Throughout Scripture, we see pictures of the city of refuge for the believer.  Psalm 46 it states, “God is our refuge and strength, a very present help in trouble.”  Such references to God being our refuge are found over 15 different times.

We can draw the lines to this instituted law of protection as found in Jesus.  Like the cities, He is within easy reach of those in need.  He is open to all regardless of what sins we have in our history.  As a city gave the ability for someone to live, we find incredible life within Jesus when we make Him Lord.  In an interesting comparison, the cities of refuge and their purpose and laws stated the people who fled there had to be within the boundaries of the city.  Only being in Jesus may we find ultimate protection.  Finally, I think truly worth noting is the issue of genuine freedom being found once the High Priest died.  What Jesus did on the cross and his resurrection that followed brought the most amazing freedom to all who will come to Him.


Joshua 20 Commentary

by Brad Boyles

It’s one thing to say that we believe in God as our refuge and strength, but it’s an entirely different experience to go through circumstances where this is all we can cling to. If that belief is never challenged, then it’s fair to ask, “Do we really believe it?”

Do you really believe that the Lord will fight for you? Will you trust Him when everything falls apart?

There are these two things, then, that cannot change and about which God cannot lie. So we who have found safety with him are greatly encouraged to hold firmly to the hope placed before us.

Hebrews 6:18 GNB

The LORD is like a strong tower, where the righteous can go and be safe.

Proverbs 18:10 GNB

Again, do we stand on the sidelines cheering on this idea or do we actually put it into practice? I know I have been guilty of this. It’s easy to tell people to “just trust in God” when you aren’t the one being thrust into turmoil.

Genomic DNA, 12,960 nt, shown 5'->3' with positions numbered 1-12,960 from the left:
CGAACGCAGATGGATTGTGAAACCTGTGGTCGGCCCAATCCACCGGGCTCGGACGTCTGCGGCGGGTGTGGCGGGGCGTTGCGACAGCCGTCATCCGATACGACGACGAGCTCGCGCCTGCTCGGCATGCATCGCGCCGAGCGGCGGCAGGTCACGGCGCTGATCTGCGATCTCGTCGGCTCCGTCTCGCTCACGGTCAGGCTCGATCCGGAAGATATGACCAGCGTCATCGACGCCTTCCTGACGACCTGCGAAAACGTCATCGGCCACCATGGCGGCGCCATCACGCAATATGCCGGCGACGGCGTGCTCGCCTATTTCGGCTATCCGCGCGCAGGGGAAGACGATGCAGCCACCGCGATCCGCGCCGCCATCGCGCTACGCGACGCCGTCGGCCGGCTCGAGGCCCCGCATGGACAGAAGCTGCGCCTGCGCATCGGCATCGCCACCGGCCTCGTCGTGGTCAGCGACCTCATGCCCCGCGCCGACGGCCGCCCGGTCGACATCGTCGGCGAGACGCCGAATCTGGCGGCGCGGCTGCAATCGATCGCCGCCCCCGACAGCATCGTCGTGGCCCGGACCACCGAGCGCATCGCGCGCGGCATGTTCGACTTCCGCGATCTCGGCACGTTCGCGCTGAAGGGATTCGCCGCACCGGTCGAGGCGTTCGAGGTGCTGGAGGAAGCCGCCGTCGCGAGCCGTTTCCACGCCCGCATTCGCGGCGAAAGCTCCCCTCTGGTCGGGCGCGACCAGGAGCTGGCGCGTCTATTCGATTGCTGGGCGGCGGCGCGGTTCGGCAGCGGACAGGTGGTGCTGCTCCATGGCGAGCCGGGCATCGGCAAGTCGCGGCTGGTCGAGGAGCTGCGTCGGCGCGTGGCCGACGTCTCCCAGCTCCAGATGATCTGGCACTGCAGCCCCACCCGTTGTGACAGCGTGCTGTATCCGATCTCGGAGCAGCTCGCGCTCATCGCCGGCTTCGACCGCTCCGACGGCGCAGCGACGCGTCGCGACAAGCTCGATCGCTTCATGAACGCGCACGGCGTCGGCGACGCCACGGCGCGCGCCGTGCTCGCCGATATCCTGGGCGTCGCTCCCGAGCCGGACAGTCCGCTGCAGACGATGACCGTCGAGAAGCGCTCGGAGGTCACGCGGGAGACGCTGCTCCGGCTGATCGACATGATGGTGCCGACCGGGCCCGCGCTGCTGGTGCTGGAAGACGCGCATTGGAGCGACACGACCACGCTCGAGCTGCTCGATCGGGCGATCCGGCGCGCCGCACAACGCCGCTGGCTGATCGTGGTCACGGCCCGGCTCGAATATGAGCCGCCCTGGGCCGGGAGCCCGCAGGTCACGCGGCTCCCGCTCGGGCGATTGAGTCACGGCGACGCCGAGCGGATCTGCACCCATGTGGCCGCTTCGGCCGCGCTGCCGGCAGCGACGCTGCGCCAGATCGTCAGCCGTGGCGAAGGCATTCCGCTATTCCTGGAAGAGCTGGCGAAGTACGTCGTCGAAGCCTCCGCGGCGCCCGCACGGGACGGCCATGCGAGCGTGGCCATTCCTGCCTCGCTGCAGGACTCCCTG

You can run away to one of these cities, go to the place of judgment at the entrance to the city, and explain to the leaders what happened. Then they will let you into the city and give you a place to live in, so that you can stay there.

Joshua 20:4 GNB

Also, consider the parallels here with Jesus. A person who inadvertently killed another could flee to one of these cities for protection until their trial. If found innocent, this person would then be protected until the death of the current high priest. After that, they would be free to return to their home.

We can flee to Jesus and find forgiveness but only after trusting the in the death of Jesus to pay for those sins. It’s interesting that a person found innocent could only return home after the death of the high priest, and we will only return home (to Heaven) through the death of Jesus Christ.

The main point is clear. Our God is faithful, loving, and full of mercy. He will protect those who come to Him in humility and confess their sin. This chapter is simply a reminder of how mighty our God is to save.